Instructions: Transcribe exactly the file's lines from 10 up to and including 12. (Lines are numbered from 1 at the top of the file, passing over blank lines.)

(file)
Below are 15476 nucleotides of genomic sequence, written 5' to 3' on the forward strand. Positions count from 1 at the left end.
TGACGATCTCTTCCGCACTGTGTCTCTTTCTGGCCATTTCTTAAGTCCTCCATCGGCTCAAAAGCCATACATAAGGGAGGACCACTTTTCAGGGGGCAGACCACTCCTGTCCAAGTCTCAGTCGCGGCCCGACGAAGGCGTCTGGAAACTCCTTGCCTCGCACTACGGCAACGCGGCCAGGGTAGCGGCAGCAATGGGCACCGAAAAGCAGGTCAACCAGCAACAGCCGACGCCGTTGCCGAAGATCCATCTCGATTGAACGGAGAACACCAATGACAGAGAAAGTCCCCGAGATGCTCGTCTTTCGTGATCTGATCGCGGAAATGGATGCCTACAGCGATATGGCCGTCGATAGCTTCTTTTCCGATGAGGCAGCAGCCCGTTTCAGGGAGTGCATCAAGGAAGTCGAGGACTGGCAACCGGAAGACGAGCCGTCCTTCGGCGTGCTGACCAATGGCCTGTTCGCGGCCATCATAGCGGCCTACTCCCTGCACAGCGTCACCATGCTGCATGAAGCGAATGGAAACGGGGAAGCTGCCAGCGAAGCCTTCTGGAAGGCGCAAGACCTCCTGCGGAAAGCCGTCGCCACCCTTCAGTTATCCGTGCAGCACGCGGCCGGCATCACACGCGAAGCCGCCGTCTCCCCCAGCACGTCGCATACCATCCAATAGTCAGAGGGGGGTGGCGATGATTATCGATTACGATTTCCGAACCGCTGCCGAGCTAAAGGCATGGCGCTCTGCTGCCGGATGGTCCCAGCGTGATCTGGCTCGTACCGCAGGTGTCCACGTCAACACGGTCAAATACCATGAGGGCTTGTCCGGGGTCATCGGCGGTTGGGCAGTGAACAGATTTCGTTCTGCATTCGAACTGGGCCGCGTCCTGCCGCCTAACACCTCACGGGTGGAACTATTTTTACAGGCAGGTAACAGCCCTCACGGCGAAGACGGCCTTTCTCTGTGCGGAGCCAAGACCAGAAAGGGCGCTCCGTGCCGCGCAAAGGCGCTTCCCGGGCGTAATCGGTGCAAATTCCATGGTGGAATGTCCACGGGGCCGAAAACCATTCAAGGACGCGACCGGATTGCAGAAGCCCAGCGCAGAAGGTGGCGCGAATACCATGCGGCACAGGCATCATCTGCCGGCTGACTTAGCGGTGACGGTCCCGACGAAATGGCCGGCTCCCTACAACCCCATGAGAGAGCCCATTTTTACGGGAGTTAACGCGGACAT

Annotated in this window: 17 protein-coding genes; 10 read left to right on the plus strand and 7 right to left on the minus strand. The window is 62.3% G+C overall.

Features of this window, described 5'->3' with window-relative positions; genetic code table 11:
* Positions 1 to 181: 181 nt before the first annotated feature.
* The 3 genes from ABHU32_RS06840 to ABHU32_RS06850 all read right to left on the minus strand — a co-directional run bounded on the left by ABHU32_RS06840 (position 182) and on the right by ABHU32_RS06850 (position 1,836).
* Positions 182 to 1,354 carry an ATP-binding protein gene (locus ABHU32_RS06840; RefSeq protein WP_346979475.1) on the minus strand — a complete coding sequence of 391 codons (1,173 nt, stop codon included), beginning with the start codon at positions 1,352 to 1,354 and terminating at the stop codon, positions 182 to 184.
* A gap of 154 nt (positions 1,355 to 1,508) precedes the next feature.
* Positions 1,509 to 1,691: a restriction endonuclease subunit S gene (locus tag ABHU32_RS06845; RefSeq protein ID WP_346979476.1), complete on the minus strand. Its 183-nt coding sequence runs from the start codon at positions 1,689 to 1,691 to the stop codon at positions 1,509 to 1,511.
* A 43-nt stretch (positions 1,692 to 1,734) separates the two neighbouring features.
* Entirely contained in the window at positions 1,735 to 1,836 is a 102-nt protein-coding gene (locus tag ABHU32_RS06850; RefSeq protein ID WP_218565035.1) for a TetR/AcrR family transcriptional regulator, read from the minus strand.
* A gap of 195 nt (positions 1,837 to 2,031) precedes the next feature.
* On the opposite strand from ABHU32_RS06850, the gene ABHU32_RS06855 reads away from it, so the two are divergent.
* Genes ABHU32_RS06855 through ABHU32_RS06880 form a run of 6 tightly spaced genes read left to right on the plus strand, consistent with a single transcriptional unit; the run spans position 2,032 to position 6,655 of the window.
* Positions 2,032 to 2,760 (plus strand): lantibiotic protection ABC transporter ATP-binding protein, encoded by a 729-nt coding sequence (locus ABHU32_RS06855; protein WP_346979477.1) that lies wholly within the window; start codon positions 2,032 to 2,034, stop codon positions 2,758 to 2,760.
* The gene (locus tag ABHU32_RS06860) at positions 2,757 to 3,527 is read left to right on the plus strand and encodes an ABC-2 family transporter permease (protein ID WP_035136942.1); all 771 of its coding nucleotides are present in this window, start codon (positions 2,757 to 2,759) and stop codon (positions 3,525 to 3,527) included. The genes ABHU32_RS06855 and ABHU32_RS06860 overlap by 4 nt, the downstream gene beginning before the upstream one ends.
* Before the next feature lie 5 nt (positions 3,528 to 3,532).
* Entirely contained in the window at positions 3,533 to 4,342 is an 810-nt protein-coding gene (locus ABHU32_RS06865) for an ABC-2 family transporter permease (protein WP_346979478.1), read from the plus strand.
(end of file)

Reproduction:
* A 43-nt stretch (positions 1,692 to 1,734) separates the two neighbouring features.
* Entirely contained in the window at positions 1,735 to 1,836 is a 102-nt protein-coding gene (locus tag ABHU32_RS06850; RefSeq protein ID WP_218565035.1) for a TetR/AcrR family transcriptional regulator, read from the minus strand.
* A gap of 195 nt (positions 1,837 to 2,031) precedes the next feature.